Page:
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Strangers on a Plane

Craven's gently misanthropic high-altitude thriller provides a nervy close-quarters psych-out

Call Wes Craven's Red Eye a claustro-thriller—a compact model of B movie, cheap in spirit if not always budget, that relies on the compression of space and time. These sleek, motorized contraptions date to single-set plays (and Hitchcock films), and in the last decade have thrived as a form of Hollywood high concept: blockbusterized in Nick of Time, Speed, and Panic Room, and infused (by screenwriter Larry Cohen) with proper pulpy sensationalism in Phone Booth and Cellular. Largely set aboard a Dallas-Miami overnight flight, Craven's terror-alert white-knuckler is a zippy, unpretentious entry in the subgenre, hinging on the enforced proximity of cat and mouse.

Barely 80 minutes, Red Eye is a memorably turbulent short hop, simulating an economy-class traveler's sense of harried constant motion. The amusing setup—from airport-bound taxi to crawling check-in line to the stressful, jostling modern ritual that is the boarding process—is at once brisk and teasingly protracted. Hotel manager Lisa (Rachel McAdams) is established as a people person (troubleshooting customer tantrums via cell phone) and a daddy's girl (Brian Cox waits anxiously at home in Miami, slumped in front of the TV). In the terminal, surrounded by throngs of annoying passengers, she strikes up a flirtatious conversation with the suavely dead-eyed smoothy (Cillian Murphy) in line behind her. If his name—Jackson Rippner—isn't enough of a red flag, the fact that he happens to be sitting next to Lisa on the flight should be.

The instant the aircraft leaves the ground, Jackson breaks the news to our avio-phobic heroine: He's been assigned to help assassinate Charles Keefe, the deputy secretary of Homeland Security, a guest at Lisa's hotel, and he needs her to change Keefe's suite. An accomplice is poised to kill her father if she doesn't comply. The remainder of the flight is a close-quarters psych-out, with as much nervy duplicity and outright violence as a cramped cabin and fastened seat belts will allow. McAdams deftly modulates between terror and pluck, and Murphy, as in Batman Begins, makes a deliciously foppish villain, not least after a gruesome windpipe injury forces him to improvise a cravat. (That said, the decidedly unmacho Murphy does at times seem a little too easily vanquishable—an impression that his flaming lead turn as an Irish transsexual in Neil Jordan's forthcoming Breakfast on Pluto will do nothing to dispel.)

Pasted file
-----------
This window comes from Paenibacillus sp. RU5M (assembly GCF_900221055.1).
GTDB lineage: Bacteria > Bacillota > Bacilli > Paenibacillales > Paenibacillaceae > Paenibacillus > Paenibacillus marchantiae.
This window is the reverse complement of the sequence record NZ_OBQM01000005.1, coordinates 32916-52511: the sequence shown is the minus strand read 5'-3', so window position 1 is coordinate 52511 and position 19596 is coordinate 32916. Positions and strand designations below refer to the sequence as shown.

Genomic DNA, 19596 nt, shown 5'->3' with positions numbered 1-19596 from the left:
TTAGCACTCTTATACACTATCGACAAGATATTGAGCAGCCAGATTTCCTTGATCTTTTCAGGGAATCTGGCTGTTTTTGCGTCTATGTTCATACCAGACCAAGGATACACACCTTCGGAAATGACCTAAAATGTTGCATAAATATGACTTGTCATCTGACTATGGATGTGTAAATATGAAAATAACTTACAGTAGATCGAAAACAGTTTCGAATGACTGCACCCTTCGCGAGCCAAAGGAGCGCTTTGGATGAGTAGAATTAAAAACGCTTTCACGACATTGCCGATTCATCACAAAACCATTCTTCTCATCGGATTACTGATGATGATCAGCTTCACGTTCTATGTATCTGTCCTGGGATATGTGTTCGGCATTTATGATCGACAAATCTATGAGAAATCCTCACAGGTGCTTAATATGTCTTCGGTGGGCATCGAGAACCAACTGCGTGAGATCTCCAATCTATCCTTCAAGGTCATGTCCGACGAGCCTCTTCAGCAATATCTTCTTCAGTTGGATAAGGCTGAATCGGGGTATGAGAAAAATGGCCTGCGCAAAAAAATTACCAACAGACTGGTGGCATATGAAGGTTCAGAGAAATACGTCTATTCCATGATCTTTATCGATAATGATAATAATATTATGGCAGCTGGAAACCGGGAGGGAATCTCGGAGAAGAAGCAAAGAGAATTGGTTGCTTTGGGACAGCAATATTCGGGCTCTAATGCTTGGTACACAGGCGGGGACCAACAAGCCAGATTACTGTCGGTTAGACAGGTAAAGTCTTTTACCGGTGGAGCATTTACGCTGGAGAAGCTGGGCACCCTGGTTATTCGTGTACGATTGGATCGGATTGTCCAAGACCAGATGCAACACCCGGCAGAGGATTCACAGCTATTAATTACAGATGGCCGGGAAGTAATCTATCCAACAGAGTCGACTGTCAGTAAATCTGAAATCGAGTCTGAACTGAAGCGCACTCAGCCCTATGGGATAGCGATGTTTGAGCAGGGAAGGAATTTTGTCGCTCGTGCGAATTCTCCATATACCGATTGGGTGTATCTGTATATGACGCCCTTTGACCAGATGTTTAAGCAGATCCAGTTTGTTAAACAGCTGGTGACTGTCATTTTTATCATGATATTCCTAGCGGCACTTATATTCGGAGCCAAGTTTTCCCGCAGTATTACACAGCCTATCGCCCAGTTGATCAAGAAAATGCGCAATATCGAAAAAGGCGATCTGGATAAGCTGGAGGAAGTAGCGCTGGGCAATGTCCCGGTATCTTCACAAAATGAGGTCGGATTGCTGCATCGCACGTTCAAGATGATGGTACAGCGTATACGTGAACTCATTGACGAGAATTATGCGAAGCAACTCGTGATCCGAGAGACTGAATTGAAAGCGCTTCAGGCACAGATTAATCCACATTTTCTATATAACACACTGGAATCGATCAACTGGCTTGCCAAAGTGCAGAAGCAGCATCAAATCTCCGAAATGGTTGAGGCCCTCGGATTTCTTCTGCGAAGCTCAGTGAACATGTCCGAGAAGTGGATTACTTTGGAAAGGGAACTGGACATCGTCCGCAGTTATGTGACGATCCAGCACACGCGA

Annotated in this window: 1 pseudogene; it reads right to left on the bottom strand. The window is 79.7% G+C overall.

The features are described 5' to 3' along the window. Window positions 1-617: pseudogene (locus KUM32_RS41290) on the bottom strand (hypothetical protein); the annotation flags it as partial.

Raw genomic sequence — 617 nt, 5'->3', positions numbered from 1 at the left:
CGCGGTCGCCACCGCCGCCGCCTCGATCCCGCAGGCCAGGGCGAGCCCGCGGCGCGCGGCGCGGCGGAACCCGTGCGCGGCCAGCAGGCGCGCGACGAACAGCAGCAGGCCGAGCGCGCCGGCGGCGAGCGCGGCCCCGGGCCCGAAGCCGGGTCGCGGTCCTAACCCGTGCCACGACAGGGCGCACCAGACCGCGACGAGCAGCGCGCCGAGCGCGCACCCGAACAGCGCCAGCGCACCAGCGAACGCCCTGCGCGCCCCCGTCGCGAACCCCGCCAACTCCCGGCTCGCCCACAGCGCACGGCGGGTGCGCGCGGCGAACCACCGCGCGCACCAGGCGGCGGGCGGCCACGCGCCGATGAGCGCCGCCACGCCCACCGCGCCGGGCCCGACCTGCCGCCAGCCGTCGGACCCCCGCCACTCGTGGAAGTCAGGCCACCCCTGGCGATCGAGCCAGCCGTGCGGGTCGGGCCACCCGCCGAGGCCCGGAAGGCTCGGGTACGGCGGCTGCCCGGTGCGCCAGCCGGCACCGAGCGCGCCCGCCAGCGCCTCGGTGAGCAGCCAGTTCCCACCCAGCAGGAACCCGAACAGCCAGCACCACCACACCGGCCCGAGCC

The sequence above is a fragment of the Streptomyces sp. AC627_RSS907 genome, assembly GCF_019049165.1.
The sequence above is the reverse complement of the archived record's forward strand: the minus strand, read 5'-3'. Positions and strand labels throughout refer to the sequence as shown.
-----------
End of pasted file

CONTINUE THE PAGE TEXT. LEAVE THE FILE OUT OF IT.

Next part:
Once its protagonists deplane, Red Eye comes down to earth as well, succumbing to the expected death throes as Jackson and Lisa repair to her dad's house for a mercifully brief bout of slasher hide-and-seek. Lisa's fortitude under pressure is glibly attributed to a still fresh sexual assault, but McAdams's surprising grit makes the character a worthy successor to Abel Ferrara and Zo Tamerlis's Ms. 45. Given Lisa's backstory, it's hard not to read Red Eye as a rape-revenge fantasy writ large, one that displaces its heroine's righteous, vengeful wrath onto a national, terror-fighting scale. But Craven softens the hawkishness of the allegory by obscuring the identity of the assassins (and the politics of their target). If anything, given its gently misanthropic view of the general populace as rude, pushy, self-absorbed Dr. Phil readers, Red Eye could even be called anti-American—a parable on the horrors of flying coach, from one red state to another.

 
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